5.1. Phishing with a non-secure root domain cert (RFC section 14.8)
6. Develop a method to determine when a client's policy will expire - or just wait - and wait to attack the moment of the next request, which will [potentially] be in plain HTTP.
7. Invalid configuration, such as forgetting to include the 'includeSubDomains' flag.
8. Internationalized domain names (RFC section 14.10)
Pre-loaded HSTS lists are affected with some of the above attacks, and public-key lists are affected eventually because eventually you need to rotate a key.
These are just the ten identified attacks so far, and they all stem from the design itself, which allows MITM on first connection or policy expiration. If your whole security feature is designed to allow MITM even once, it is guaranteed to happen at least once. This is why it's a well-intentioned bad hack.
The solution was - and still is - to design a protocol which will never allow insecure connections. This could be accomplished by forking SPDY or HTTP2.0 and naming the new protocol "SECURE", and passing out URLs like 'secure://google.com/'. This way it would be totally obvious to both the user and the browser that the connection should only ever be made using at least a valid signed cert, and HSTS would never be needed (but public-key pinning would still be needed). Mandatory DNS-based security would improve this further.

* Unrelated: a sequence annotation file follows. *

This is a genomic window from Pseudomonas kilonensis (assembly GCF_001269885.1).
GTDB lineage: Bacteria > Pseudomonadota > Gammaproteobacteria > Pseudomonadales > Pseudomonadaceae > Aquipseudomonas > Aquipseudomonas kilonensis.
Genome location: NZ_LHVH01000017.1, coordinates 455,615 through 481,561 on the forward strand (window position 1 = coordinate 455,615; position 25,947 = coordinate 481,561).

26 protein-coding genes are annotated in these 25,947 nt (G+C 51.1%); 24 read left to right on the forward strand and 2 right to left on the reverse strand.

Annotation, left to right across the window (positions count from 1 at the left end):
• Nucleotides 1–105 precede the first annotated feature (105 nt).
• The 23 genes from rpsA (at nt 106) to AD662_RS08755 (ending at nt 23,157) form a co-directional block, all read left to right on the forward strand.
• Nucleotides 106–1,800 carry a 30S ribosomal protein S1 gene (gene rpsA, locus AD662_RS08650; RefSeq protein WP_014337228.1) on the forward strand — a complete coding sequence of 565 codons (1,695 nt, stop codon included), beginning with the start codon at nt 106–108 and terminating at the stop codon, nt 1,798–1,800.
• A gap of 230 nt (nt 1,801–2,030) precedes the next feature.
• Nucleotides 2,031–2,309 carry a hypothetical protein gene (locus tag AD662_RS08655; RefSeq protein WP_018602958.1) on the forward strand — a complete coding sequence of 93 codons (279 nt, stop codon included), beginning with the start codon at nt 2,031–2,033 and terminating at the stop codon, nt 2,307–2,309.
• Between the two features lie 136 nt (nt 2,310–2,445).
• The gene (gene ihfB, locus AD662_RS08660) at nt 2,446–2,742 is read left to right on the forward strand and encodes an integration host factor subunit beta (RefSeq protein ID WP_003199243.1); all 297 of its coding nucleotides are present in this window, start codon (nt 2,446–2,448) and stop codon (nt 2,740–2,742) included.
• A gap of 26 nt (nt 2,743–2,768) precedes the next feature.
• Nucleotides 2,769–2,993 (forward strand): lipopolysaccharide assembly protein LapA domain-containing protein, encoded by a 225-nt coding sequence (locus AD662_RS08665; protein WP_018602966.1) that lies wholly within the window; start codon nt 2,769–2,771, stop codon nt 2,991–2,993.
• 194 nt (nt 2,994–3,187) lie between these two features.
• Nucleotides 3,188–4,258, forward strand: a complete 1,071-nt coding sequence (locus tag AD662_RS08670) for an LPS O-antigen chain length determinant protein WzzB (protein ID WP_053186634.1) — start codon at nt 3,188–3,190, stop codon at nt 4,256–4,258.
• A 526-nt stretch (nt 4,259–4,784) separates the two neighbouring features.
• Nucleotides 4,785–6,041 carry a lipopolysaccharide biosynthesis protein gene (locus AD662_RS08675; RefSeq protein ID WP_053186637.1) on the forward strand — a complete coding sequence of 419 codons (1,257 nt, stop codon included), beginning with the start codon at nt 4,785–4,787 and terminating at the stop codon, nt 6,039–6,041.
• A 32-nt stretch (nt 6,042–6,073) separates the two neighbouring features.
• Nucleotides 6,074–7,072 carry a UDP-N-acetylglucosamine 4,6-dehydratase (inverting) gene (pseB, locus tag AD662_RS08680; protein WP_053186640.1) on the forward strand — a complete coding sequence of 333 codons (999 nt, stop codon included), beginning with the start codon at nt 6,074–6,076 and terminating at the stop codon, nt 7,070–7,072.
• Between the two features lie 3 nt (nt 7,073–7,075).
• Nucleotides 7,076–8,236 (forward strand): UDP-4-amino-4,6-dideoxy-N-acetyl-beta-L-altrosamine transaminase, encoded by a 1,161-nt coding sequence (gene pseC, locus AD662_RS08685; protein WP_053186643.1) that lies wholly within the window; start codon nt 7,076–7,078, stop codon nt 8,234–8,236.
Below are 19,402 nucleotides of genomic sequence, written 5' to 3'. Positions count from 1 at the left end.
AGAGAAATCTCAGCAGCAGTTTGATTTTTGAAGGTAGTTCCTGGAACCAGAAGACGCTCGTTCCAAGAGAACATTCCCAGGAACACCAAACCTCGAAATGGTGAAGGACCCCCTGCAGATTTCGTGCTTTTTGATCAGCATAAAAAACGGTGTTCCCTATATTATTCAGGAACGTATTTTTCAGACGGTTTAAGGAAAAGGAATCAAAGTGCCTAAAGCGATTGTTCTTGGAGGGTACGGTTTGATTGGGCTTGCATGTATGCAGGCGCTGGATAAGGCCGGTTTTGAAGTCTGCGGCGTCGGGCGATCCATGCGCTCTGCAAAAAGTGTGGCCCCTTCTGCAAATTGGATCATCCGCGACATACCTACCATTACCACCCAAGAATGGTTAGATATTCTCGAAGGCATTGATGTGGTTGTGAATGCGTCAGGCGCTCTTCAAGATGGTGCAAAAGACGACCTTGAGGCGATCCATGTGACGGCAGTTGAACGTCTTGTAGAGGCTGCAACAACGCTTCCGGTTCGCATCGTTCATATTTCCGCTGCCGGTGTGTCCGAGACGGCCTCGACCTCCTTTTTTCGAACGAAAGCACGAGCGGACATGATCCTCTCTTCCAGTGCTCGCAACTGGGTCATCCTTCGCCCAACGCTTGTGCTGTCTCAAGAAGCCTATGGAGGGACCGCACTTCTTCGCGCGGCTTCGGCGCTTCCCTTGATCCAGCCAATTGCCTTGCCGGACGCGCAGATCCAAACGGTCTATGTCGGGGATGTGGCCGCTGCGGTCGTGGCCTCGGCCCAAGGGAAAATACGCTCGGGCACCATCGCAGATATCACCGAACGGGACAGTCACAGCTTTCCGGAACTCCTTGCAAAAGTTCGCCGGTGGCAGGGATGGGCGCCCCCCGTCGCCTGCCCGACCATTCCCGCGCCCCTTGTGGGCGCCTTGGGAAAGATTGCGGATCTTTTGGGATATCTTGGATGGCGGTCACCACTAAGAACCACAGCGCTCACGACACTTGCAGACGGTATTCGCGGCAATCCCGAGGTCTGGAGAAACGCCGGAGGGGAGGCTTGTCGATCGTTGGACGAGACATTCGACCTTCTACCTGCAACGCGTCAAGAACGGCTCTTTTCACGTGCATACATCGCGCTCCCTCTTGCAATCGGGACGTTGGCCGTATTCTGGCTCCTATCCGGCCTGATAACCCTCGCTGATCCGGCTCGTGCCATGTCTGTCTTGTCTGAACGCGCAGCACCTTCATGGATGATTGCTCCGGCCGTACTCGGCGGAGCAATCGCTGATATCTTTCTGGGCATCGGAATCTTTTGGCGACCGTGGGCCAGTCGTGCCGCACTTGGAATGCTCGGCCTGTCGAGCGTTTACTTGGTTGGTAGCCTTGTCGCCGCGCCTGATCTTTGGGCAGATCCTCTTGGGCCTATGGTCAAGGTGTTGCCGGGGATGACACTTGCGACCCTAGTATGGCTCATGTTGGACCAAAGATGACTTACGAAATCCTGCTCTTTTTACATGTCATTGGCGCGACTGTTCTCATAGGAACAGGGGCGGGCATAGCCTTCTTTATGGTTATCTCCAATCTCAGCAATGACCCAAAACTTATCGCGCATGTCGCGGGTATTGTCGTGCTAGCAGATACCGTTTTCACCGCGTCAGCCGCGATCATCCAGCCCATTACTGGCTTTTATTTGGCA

This almost happened with HTTP/2, but nobody proposed the new protocol name. Terrible missed opportunity.
The only way your proposed solution (secure-only protocol) avoids your identified design flaw (non-secure connections are sometimes possible) is if everyone immediately switches it and retires HTTP. That's not going to happen.
Considering a number of your attacks rely on the user not looking at the site security level (or in some cases, even at the domain name spelling), I find it curious that you think another visual indicator will make a difference.
And no, you don't have to retire http. and no, we don't have to switch to it immediately. You can simply add it as a new protocol and begin educating users.
No user that I personally know has ever been trained to identify markers on a browser, or the difference between 'http' and 'https'. It's all too complicated... What, is that a padlock? A check mark? Green? Blue? Yellow? What does "ache tee tee pee ess" mean anyway?
But what is very simple and intuitive is the word "secure". Just make sure the first word is "secure". It even rhymes!